Many entrepreneurs overlook the opportunity to hire an intern before taking on employees.
Interns can be a great resource for small businesses in need of help.
With the summer approaching, we wanted to make the case for why local businesses should consider summer interns as a serious labor option. When paid fairly, interns can be a convenient resource for local businesses, and the practice of hiring local youth builds connections within a community.
1. Internships are a low-stakes, low-cost source of quality labor.
Interns do not come with the heavy legal baggage associated with a salaried staff member. Paid interns are often cheaper to hire than staff, are more flexible, and come with less commitment from either party. You can choose which kind of employee they are (W-2 or 1099) and how many hours you’d like them to work.
Many young people are looking for ways to prove themselves and kick the tires on their skills. If you hire well, you can find high-quality labor in an intern, and even a future employee.
2. An internship broadens a young person's perspective on what success looks like.
The career and life paths that high school students are taught to regard as “successful” is quite narrow (doctor, lawyer, business executive, etc). But internships can quickly broaden that scope and get young people to be more imaginative about what their life could look like.
Samin Nosrat, the famous cookbook author and culinary educator, only considered a career in food after doing a kitchen internship at a local restaurant. Grace Underfanger, our featured entrepreneur of the month, broke into the design industry through an internship at a local print shop.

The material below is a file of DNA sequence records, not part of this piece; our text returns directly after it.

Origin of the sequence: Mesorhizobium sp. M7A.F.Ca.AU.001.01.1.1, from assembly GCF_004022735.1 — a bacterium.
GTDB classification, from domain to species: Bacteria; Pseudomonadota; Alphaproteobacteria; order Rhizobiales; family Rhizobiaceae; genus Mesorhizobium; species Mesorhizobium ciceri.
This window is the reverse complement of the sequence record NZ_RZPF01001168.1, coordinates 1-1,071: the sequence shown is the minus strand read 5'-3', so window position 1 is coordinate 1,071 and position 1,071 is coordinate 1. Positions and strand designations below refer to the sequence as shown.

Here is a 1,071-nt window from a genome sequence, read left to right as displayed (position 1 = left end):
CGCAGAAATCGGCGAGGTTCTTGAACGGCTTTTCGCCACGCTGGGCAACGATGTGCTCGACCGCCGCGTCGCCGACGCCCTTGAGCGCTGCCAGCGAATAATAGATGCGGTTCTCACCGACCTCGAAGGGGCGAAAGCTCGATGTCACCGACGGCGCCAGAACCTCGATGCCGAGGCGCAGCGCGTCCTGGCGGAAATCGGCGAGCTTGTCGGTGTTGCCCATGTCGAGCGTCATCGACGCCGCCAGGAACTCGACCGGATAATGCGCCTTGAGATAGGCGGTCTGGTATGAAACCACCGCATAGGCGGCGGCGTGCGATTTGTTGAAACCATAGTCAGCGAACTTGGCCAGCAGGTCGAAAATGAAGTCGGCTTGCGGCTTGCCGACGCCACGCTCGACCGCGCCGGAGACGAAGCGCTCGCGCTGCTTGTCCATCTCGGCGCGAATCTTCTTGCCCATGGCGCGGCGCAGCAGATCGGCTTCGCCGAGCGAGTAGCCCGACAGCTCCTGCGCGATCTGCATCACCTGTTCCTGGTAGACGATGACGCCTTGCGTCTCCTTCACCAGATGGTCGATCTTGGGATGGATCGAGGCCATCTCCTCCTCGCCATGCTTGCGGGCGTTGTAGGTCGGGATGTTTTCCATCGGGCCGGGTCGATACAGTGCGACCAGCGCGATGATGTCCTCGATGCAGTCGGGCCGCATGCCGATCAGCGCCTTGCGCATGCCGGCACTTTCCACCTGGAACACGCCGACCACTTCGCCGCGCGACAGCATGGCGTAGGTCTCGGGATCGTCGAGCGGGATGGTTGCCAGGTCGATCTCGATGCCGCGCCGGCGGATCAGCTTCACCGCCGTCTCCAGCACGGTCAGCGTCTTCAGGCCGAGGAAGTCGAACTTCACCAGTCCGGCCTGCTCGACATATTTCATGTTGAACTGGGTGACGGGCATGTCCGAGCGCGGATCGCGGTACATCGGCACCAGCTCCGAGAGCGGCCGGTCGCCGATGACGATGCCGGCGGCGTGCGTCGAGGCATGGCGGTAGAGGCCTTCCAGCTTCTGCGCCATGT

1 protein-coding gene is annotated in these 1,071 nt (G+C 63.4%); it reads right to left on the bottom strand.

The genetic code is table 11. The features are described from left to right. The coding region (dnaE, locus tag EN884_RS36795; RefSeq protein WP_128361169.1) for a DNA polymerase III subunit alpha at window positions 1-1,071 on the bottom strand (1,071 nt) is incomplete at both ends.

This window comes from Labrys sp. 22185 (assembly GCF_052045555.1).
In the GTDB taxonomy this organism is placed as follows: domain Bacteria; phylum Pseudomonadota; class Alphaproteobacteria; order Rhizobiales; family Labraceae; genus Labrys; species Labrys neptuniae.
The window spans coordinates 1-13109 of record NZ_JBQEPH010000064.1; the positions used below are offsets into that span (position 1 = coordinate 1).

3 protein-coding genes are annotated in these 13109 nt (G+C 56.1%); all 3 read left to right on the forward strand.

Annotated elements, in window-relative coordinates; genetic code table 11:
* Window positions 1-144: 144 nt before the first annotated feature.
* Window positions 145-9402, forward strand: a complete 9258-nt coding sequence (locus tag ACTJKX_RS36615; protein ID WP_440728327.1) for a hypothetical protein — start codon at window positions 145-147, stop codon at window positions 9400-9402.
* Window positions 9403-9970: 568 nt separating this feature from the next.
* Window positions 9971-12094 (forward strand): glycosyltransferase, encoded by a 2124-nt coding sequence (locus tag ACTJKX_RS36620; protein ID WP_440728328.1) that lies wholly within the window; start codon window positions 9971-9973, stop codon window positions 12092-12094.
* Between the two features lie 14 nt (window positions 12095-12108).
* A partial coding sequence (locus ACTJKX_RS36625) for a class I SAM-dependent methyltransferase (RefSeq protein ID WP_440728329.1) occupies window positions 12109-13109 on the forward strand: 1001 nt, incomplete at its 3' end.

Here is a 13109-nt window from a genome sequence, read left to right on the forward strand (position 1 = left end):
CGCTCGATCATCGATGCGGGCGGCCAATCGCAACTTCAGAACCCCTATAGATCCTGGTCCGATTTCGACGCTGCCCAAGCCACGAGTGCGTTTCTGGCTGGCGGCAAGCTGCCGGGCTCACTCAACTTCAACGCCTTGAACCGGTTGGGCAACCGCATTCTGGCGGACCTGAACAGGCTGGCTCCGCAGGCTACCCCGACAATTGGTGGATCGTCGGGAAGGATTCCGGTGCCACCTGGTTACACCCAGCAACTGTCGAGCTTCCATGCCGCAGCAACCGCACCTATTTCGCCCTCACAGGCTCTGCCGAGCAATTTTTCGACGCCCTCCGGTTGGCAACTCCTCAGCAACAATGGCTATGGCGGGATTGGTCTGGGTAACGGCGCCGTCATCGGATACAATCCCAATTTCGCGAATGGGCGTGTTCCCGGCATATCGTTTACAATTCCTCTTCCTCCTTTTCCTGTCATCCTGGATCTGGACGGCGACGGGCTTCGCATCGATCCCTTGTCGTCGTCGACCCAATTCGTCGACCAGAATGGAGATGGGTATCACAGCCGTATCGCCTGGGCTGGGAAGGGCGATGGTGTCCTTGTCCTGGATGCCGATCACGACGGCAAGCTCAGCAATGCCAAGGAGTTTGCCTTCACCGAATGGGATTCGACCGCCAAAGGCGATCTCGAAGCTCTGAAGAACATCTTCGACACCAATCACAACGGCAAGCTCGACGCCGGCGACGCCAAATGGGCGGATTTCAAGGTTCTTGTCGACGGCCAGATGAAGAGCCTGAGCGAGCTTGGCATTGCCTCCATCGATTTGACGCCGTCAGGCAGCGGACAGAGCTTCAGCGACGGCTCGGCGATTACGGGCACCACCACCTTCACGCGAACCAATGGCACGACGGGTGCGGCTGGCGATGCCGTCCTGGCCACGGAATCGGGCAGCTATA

Earning an income and simultaneously broadening one’s perspective on life is a unique opportunity that internships offer young people.
3. Internships build connection within a local community.
When local businesses offer internships, it forges connection between young people and the local business environment.
Many communities face the serious problem of “brain-drain,” where their most talented youth move to superstar cities like New York, Los Angeles, or up-and-coming areas like Austin or Nashville.
One way to prevent this from happening is to integrate a community’s youth into the local business environment. If young people feel like they are making a place better, especially a place they already know, it will feel incredibly rewarding.
Many community leaders wonder how to generate the energy needed to foster a “startup culture,” an environment where everyone is excited about entrepreneurship and building new things. Engaging youth, the powerhouse of a community’s energy, is one of the best ways to accomplish that.
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